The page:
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American Michael Brody: It is possible to live without a car in Bishkek

Michael Brody is an environmental scientist from Washington, a Professor at the American University in the faculty of environmental sciences. He first came to Bishkek in December 2017. Previously, Michael Brody was a US Fulbright Teaching Scholar in Tashkent.

«The Fulbright program encourages participants to travel to neighboring countries in the region. Through my existing contacts in the sphere of renewable energy, I received an invitation to come to the American University of Central Asia in Bishkek. I came for a week, I gave some lectures and I visited other organizations related to environment and clean energy here. AUCA was interested in some further collaborations with me, so I applied for and received another grant to spend the summer here at AUCA,» he told.

This is the third Michael’s visit to Bishkek and the longest one. But now he is living in an apartment instead of a hotel. The Professor lives in Asanbai microdistrict near the university.

«I am working on several projects here at the AUCA. I will be helping develop some possible new courses in environmental science and trying to develop projects related to air pollution and health here in Kyrgyzstan,» Michael Brody told.

He previously visited Russia and Ukraine, and before his arrival in Kyrgyzstan, he lived in Uzbekistan.

-What surprises you in Bishkek?

-I should start by saying I have not had any huge surprises here in Bishkek.

I have already spent so much time in Russia, Kazakhstan and Uzbekistan that I always feel very much at home in this part of the world.

Michael Brody

My Russian language is pretty good, so it is fairly easy to do everyday things. And my neighborhood is a reminder that it is possible to live without a car. Because everything I need for daily living is very close.

However, the first time I came here was funny because I had been living in Uzbekistan. Here in Kyrgyzstan I felt that I was part of the modern world again. My credit card worked everywhere, I could take cash from machines, Internet worked very well. Uzbekistan had been very isolated for a long time and even though it is a wonderful country, there were many unusual things, such as what I just mentioned, not working so well.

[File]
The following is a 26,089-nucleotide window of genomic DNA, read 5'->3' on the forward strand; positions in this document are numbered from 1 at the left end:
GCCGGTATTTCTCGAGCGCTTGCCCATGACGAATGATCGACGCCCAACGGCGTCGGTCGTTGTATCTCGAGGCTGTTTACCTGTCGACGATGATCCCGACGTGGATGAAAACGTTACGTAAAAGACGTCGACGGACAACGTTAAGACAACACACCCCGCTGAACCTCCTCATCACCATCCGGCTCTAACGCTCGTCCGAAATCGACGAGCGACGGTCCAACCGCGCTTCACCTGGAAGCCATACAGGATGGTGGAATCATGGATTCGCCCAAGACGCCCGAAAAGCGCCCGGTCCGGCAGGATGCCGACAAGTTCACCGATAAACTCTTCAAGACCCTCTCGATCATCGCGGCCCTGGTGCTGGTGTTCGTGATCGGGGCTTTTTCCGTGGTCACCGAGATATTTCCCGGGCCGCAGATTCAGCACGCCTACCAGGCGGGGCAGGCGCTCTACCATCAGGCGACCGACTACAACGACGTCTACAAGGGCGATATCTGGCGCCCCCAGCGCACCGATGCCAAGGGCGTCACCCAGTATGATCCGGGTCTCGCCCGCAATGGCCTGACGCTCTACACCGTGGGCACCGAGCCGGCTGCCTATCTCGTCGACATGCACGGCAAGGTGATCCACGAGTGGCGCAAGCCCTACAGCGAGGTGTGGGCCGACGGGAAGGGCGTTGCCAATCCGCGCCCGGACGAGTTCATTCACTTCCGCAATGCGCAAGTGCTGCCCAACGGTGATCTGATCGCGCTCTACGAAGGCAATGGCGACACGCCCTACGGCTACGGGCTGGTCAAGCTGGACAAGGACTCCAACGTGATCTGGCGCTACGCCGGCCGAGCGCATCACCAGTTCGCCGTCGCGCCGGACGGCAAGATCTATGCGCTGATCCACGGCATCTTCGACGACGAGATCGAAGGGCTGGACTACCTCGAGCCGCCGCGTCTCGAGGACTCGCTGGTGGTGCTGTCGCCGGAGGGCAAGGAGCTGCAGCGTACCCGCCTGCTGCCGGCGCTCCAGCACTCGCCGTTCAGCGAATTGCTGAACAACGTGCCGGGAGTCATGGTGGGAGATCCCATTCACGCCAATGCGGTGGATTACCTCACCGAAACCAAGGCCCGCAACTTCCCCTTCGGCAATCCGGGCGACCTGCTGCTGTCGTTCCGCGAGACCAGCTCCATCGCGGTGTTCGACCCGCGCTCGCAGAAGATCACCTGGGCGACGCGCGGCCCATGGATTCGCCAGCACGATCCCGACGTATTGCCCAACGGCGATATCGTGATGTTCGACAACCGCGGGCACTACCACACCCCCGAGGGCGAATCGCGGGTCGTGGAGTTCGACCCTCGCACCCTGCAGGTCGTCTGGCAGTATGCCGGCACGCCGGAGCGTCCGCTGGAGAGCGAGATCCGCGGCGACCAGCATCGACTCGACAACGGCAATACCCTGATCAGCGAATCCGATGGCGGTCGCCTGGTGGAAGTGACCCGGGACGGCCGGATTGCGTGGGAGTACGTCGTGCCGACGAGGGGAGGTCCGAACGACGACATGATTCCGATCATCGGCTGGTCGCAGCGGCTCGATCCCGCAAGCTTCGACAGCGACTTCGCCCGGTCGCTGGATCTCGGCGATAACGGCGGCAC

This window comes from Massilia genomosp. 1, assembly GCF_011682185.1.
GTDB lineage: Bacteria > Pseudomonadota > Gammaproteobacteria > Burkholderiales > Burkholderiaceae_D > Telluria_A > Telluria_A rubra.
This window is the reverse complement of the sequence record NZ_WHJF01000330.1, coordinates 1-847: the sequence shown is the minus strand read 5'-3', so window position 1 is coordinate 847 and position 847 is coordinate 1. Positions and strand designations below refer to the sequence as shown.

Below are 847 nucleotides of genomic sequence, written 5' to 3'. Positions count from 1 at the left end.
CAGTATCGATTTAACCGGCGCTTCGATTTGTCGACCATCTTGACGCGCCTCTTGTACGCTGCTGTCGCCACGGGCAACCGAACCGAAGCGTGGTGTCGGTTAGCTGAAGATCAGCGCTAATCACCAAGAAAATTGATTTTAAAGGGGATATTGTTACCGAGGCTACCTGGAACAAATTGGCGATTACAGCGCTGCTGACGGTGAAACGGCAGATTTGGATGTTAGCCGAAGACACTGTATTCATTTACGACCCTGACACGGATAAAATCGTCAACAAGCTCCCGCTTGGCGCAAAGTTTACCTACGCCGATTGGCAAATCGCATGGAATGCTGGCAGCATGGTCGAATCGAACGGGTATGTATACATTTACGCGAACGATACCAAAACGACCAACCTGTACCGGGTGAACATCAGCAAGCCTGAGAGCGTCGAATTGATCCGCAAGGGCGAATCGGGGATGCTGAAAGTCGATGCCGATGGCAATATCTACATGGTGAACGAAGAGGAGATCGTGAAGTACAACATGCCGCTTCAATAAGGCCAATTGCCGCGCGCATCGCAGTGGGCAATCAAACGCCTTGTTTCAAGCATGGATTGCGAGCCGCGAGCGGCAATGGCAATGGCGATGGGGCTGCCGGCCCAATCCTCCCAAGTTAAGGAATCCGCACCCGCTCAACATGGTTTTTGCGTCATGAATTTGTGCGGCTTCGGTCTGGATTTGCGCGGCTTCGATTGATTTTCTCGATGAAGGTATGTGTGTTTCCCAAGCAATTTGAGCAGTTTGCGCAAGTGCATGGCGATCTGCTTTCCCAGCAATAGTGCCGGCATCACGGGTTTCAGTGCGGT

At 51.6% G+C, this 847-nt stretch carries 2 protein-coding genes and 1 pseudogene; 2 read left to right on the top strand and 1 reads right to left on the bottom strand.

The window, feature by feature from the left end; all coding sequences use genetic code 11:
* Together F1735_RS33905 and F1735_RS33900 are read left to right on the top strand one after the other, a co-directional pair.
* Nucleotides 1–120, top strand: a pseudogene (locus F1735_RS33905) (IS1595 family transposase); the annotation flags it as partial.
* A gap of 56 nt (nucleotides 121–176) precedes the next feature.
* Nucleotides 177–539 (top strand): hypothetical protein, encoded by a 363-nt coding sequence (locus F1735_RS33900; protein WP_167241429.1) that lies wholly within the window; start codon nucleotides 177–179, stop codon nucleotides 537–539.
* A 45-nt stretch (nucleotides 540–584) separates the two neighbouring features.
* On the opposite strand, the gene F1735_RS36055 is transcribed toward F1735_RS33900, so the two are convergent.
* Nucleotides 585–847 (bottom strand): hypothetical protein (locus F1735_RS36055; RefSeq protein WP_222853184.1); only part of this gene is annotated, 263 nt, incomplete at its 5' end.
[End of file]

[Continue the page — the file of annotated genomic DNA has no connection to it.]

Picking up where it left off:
However, I had always heard that Bishkek was beautiful and surrounded by mountains. But when I arrived the first time last December I couldn’t see any mountains. It was not until my 5th day that I could see those mountains.

So actually, I was a bit surprised about how bad the air quality is here.

Michael Brody

On the airplane here from Moscow I was pleasantly surprised by the number of ecotourists coming here. With all of the beautiful mountains and lakes and the ability to come here for 60 days without a visa (at least from the US and Europe) has helped build tourism here.

The Tengri outdoor music festival on July 1 was really good. I did not know what to expect for outdoor activities in the city. It was great classical music.

— What in Bishkek reminds you of your hometown?

-Bishkek is a capital, so there are many Embassies, there are regional offices of UN agencies, World Bank etc.; and so, there are some similarities in professional and cultural activities compared to Washington. There are nice places to walk here, green parks that is similar to Washington.

-What do you miss in Kyrgyzstan?

-I don’t miss anything yet. But in the US, I practice Tai Chi, and here in Central Asia it is not as common even though you are so much closer to China. So maybe I just haven’t found it yet. But Japanese Aikido seems to be popular here like in Tashkent. Also, there are many more cafes for really good coffee in Washington.

Since I grew up drinking more coffee than tea, I can never completely adjust to being only a tea drinker.

Michael Brody

-What is your favorite place in Bishkek?

-I don’t know yet but went to a lovely outdoor concert (Tengri festival) in Park Pobedy, and this was very nice. Eventually I will go to Issyk Kul, I understand it is very beautiful.

-What do you like in the national cuisine?

-I have been eating Russian and Central Asian food for many years now. I consider myself to be a very serious international and experienced student of plov, besh barmak and shashlik!!!

I am trying to understand the differences between the various common and similar cooking among the countries by eating a lot!! But I like all of the national cuisine so far, I have had kuurdak also.

-What are you afraid even to try?

I almost always try the local foods, and I have not seen anything yet that I would not try. And so far I have eaten everything. But maybe, we’ll see!

-What has fascinated you in close acquaintance with the local population?

-One of the really interesting cultural aspects of Central Asia is who is going to speak Russian and who is going to speak Kyrgyz.

This is always fun. But when a foreigner, especially an American speaks reasonably well — one of these 2 languages, then the local people are always interested in talking.

Here in Bishkek I also often feel pretty local because I can talk with regular people. This is one of the main reasons I always feel at home in this part of the world.

Michael Brody

-And what disappointed you?

-Unfortunately, there is no metro here in Bishkek. There may not be enough people, plus it is probably too mountainous. And then the first time I took a trolleybus, I had to wait over 30 minutes until it came. And rush hour here can be very bad. And I have heard that there are pickpockets on the marshrutkas. And they can be horribly crowded. So although it is very easy to get a taxi, it would be great if there were some improvements to public transportation.

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